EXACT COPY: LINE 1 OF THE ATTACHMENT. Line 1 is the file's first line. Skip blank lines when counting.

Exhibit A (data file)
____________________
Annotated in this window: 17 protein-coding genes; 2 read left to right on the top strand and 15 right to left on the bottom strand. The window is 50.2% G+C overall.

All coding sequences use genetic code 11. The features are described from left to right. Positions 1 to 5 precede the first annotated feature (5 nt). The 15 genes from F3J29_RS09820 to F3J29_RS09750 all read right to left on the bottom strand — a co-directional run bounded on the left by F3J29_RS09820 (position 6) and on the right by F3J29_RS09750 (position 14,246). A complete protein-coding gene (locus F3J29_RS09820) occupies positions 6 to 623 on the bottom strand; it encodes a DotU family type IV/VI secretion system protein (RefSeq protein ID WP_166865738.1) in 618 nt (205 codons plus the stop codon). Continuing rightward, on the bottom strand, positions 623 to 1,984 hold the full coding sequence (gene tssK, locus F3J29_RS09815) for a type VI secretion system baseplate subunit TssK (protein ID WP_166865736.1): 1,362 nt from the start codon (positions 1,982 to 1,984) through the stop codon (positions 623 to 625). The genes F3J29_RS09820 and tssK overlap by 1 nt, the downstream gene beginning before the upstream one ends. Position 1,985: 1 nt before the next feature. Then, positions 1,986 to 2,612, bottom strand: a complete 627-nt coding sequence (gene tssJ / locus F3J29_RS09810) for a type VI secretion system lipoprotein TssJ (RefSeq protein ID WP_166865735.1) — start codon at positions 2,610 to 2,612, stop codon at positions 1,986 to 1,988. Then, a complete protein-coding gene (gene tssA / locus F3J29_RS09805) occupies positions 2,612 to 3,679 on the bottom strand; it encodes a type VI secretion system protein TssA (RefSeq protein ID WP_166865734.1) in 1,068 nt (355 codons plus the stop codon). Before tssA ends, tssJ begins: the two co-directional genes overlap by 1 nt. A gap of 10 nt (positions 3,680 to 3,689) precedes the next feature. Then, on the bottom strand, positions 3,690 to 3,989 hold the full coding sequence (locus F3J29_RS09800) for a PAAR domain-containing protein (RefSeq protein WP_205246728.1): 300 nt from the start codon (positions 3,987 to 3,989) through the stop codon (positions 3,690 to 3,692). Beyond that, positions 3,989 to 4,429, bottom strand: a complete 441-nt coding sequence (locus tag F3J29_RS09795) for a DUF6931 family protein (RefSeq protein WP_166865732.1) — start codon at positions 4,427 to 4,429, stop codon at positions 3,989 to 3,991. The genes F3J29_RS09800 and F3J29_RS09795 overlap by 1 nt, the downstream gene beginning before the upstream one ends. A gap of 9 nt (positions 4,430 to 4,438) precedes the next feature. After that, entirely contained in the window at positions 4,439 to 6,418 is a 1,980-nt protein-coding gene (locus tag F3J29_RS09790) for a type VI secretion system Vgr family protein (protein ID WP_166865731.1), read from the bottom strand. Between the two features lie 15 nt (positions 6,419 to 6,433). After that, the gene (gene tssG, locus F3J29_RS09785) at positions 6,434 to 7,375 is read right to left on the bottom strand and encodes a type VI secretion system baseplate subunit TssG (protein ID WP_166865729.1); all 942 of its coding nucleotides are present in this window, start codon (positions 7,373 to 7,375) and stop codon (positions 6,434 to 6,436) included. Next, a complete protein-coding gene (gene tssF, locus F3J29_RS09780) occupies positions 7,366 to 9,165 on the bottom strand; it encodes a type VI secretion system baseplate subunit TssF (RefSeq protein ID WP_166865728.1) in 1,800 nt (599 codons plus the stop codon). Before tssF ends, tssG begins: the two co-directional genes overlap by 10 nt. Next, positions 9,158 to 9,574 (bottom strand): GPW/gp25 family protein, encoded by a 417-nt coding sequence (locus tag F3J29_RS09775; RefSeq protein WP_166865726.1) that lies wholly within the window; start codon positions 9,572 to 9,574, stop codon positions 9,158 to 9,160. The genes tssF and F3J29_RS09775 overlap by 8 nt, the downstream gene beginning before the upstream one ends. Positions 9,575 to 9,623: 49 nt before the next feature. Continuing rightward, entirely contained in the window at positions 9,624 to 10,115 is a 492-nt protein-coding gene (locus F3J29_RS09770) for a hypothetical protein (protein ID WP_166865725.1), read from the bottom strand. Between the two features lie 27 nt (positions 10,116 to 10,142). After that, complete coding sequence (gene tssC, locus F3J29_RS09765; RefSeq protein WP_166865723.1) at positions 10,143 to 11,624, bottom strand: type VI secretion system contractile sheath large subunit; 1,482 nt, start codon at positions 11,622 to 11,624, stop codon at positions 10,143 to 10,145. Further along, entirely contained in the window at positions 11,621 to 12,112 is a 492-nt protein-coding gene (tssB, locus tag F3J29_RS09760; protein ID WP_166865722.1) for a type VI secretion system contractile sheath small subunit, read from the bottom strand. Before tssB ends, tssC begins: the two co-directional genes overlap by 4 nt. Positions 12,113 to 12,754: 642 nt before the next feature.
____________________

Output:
Annotated in this window: 17 protein-coding genes; 2 read left to right on the top strand and 15 right to left on the bottom strand. The window is 50.2% G+C overall.